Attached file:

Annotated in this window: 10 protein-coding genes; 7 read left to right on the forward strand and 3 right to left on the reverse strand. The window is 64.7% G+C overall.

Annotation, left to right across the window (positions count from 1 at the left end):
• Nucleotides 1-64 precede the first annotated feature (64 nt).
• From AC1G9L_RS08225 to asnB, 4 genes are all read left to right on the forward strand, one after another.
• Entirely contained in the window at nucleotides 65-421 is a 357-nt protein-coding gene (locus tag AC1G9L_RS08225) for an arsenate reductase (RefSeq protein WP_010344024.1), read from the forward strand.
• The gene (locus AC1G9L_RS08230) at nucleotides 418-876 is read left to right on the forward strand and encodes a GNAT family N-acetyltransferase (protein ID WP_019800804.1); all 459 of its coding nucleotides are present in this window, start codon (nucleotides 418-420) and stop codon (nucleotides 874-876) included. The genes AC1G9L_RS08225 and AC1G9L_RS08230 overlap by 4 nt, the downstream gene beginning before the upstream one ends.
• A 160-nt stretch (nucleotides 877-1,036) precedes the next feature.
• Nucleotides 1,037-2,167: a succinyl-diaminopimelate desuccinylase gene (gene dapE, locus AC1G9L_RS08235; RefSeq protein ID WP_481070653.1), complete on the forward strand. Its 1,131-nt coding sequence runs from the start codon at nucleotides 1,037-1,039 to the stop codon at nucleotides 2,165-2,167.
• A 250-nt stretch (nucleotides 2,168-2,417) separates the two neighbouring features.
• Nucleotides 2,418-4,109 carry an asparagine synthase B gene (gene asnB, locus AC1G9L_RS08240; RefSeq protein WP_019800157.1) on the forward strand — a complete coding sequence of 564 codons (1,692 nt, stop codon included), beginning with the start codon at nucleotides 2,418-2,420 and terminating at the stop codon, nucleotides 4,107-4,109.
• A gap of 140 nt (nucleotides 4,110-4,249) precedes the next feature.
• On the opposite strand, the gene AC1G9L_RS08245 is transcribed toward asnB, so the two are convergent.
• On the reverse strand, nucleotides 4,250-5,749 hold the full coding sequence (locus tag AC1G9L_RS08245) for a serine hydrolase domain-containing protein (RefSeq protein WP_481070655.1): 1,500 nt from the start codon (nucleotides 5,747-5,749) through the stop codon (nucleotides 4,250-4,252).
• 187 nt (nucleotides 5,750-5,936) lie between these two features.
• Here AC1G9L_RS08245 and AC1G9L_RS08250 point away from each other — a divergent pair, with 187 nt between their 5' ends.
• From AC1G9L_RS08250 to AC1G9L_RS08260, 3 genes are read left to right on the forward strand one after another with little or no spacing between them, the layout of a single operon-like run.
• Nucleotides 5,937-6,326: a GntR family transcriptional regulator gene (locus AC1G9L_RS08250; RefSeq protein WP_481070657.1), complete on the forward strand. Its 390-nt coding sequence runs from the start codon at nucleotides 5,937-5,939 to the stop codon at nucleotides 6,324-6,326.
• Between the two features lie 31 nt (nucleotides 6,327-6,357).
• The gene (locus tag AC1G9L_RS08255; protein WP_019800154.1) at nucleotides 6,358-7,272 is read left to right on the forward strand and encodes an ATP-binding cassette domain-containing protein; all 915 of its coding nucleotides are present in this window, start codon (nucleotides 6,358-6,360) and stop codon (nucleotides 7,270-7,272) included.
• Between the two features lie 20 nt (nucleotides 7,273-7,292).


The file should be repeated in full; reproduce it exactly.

Annotated in this window: 10 protein-coding genes; 7 read left to right on the forward strand and 3 right to left on the reverse strand. The window is 64.7% G+C overall.

Annotation, left to right across the window (positions count from 1 at the left end):
• Nucleotides 1-64 precede the first annotated feature (64 nt).
• From AC1G9L_RS08225 to asnB, 4 genes are all read left to right on the forward strand, one after another.
• Entirely contained in the window at nucleotides 65-421 is a 357-nt protein-coding gene (locus tag AC1G9L_RS08225) for an arsenate reductase (RefSeq protein WP_010344024.1), read from the forward strand.
• The gene (locus AC1G9L_RS08230) at nucleotides 418-876 is read left to right on the forward strand and encodes a GNAT family N-acetyltransferase (protein ID WP_019800804.1); all 459 of its coding nucleotides are present in this window, start codon (nucleotides 418-420) and stop codon (nucleotides 874-876) included. The genes AC1G9L_RS08225 and AC1G9L_RS08230 overlap by 4 nt, the downstream gene beginning before the upstream one ends.
• A 160-nt stretch (nucleotides 877-1,036) precedes the next feature.
• Nucleotides 1,037-2,167: a succinyl-diaminopimelate desuccinylase gene (gene dapE, locus AC1G9L_RS08235; RefSeq protein ID WP_481070653.1), complete on the forward strand. Its 1,131-nt coding sequence runs from the start codon at nucleotides 1,037-1,039 to the stop codon at nucleotides 2,165-2,167.
• A 250-nt stretch (nucleotides 2,168-2,417) separates the two neighbouring features.
• Nucleotides 2,418-4,109 carry an asparagine synthase B gene (gene asnB, locus AC1G9L_RS08240; RefSeq protein WP_019800157.1) on the forward strand — a complete coding sequence of 564 codons (1,692 nt, stop codon included), beginning with the start codon at nucleotides 2,418-2,420 and terminating at the stop codon, nucleotides 4,107-4,109.
• A gap of 140 nt (nucleotides 4,110-4,249) precedes the next feature.
• On the opposite strand, the gene AC1G9L_RS08245 is transcribed toward asnB, so the two are convergent.
• On the reverse strand, nucleotides 4,250-5,749 hold the full coding sequence (locus tag AC1G9L_RS08245) for a serine hydrolase domain-containing protein (RefSeq protein WP_481070655.1): 1,500 nt from the start codon (nucleotides 5,747-5,749) through the stop codon (nucleotides 4,250-4,252).
• 187 nt (nucleotides 5,750-5,936) lie between these two features.
• Here AC1G9L_RS08245 and AC1G9L_RS08250 point away from each other — a divergent pair, with 187 nt between their 5' ends.
• From AC1G9L_RS08250 to AC1G9L_RS08260, 3 genes are read left to right on the forward strand one after another with little or no spacing between them, the layout of a single operon-like run.
• Nucleotides 5,937-6,326: a GntR family transcriptional regulator gene (locus AC1G9L_RS08250; RefSeq protein WP_481070657.1), complete on the forward strand. Its 390-nt coding sequence runs from the start codon at nucleotides 5,937-5,939 to the stop codon at nucleotides 6,324-6,326.
• Between the two features lie 31 nt (nucleotides 6,327-6,357).
• The gene (locus tag AC1G9L_RS08255; protein WP_019800154.1) at nucleotides 6,358-7,272 is read left to right on the forward strand and encodes an ATP-binding cassette domain-containing protein; all 915 of its coding nucleotides are present in this window, start codon (nucleotides 6,358-6,360) and stop codon (nucleotides 7,270-7,272) included.
• Between the two features lie 20 nt (nucleotides 7,273-7,292).